Nicolas Cage headlines the new film from Richard Stanley – and here’s our review.

Nicolas Cage milking alpacas in a film based on an H.P. Lovecraft story? That’s the pitch, and realistically that’s also all you need to know about Richard Stanley’s magnificent Color Out Of Space. This may just be the most bonkers film we get to experience this year, a film that manages to be so full of colour and life, while also hiding some horrific beasts. Cage stars as Nathan, the head of the Gardner family who have recently moved to rural farm after mother Theresa’s (Joely Richardson) mastectomy. After a meteorite strikes, landing right on the Gardners’ front lawn, the family must fight the strange Color spreading from the crash site before it consumes everything.

Color Out Of Space is Richard Stanley’s deliriously fun return to narrative fiction filmmaking, over two decades since his last film. It’s weird, frenzied, terrifying and all together lovely, something truly special. He goes where few other filmmakers would have the bravery to go, fully committing to Lovecraft’s crazy narrative as well as visuals and ultimately finding the heart of the story – the family unit.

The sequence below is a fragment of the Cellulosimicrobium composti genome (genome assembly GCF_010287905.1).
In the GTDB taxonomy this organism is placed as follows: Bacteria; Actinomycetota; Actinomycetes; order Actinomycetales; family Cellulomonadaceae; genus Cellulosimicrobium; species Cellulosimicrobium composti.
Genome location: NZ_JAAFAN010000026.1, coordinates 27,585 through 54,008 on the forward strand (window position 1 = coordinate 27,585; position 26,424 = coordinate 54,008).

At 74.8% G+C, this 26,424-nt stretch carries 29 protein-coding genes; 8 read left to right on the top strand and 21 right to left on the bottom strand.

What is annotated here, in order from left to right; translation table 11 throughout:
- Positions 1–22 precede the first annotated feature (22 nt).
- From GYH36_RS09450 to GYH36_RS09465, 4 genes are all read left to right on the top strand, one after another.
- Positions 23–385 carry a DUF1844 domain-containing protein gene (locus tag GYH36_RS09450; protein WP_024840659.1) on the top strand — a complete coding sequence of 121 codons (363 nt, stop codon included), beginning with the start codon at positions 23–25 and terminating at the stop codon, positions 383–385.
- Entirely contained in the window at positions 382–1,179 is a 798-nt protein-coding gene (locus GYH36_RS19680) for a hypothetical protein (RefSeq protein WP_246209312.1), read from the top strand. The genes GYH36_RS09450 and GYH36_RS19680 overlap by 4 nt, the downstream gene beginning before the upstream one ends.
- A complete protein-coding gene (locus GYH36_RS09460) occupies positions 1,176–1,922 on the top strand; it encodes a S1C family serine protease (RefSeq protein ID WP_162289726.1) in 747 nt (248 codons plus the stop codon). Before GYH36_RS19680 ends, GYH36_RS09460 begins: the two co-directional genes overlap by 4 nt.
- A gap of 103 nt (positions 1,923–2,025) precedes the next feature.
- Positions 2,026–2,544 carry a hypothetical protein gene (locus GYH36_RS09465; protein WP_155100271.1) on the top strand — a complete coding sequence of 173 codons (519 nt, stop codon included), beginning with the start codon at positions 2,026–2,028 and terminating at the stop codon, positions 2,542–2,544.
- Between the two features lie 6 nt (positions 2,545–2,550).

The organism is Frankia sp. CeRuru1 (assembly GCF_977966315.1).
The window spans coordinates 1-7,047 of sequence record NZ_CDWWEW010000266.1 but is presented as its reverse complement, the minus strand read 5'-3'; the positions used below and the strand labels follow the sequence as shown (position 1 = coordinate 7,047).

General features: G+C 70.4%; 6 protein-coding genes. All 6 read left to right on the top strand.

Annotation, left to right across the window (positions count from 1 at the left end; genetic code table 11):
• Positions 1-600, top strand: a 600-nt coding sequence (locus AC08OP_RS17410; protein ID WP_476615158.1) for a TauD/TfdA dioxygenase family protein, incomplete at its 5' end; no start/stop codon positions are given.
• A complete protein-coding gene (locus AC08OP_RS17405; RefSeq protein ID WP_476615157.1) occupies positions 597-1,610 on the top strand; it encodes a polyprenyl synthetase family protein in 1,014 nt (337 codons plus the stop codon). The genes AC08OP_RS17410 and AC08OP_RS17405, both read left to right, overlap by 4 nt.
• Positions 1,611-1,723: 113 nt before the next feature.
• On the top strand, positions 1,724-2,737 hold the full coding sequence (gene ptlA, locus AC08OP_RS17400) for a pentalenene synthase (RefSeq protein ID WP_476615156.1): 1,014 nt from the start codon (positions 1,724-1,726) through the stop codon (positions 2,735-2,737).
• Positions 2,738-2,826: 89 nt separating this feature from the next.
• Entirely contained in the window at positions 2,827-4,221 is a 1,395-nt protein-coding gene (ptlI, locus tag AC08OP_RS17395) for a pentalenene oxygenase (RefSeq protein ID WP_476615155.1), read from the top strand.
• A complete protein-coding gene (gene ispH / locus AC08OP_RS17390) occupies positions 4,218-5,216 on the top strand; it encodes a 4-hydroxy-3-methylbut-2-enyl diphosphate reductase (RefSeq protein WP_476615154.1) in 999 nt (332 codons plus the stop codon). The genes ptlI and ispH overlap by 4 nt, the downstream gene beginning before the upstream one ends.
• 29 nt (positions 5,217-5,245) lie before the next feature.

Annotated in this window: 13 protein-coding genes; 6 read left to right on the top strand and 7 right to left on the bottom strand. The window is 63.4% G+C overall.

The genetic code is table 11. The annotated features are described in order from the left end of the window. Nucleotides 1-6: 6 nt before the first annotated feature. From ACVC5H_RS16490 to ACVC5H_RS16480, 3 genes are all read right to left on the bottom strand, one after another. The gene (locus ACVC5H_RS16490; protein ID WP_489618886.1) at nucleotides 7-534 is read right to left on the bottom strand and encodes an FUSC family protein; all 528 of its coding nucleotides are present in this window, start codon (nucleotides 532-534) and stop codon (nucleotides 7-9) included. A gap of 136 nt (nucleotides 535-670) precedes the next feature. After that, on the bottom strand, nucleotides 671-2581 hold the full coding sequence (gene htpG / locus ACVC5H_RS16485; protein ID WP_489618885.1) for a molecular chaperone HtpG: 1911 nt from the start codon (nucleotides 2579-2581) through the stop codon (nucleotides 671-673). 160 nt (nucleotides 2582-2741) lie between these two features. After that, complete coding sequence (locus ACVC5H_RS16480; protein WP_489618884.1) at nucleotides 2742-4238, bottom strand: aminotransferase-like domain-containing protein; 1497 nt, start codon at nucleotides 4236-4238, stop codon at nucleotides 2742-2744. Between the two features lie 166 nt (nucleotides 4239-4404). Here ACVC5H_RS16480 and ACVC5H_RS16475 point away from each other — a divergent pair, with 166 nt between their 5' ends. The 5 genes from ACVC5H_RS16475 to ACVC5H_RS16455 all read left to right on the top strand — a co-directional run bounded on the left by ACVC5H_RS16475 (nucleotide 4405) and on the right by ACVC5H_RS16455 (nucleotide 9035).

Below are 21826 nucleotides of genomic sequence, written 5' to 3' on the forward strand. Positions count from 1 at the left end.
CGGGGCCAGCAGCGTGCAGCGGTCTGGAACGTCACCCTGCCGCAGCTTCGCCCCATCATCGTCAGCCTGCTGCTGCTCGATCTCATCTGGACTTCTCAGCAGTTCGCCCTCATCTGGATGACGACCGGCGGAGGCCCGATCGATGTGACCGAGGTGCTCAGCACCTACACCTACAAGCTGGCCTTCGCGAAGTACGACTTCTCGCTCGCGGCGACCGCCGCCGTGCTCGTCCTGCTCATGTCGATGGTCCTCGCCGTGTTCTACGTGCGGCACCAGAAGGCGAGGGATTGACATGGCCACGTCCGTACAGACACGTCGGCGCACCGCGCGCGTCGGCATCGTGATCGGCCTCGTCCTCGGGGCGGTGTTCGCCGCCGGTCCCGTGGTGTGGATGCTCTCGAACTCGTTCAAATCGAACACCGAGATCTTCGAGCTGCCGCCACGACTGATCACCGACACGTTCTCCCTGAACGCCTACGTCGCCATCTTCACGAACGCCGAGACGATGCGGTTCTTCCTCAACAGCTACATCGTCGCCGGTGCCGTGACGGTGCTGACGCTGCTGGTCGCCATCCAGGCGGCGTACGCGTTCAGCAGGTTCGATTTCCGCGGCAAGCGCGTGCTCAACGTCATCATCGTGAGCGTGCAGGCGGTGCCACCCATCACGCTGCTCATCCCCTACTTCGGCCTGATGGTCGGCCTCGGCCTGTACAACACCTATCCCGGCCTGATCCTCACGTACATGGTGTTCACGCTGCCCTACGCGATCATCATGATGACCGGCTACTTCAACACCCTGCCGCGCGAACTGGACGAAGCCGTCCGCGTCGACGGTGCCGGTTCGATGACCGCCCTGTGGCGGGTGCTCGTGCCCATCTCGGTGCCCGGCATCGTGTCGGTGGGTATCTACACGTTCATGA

The bold use of colours and neat effects make the film quite a treat for any Lovecraft fan, but even viewers unacquainted with the author should find the film entertaining. It’s full of grisly spectacle, from mangled bodies to good old-fashioned gore. There’s a strange other-worldly, magical quality to the images Stanley and director of photography Steve Annis bring to the screen. The creature designs are inventive, but something stops them from becoming truly memorable. Perhaps less would have been more in this case.

Nicolas Cage seems to have found his new style with these extremely strange horror films. He was hugely impressive in Panos Cosmatos’s Mandy, and at times Color Out Of Space feels like a spiritual sibling to that film, at least in terms of Cage’s unwavering commitment and character work. But the real heart and soul of the film is Madeleine Arthur, who plays the daughter of the family. Arthur brings plenty of angst to her role as the rebellious teenager, but the performance is grounded in love, and ultimately sadness. It always feels like a privilege to watch such talent at such a young age. Color Out Of Space might be her ticket to screen queen fame and perhaps something much more. This film, for one, is an absolute treat.

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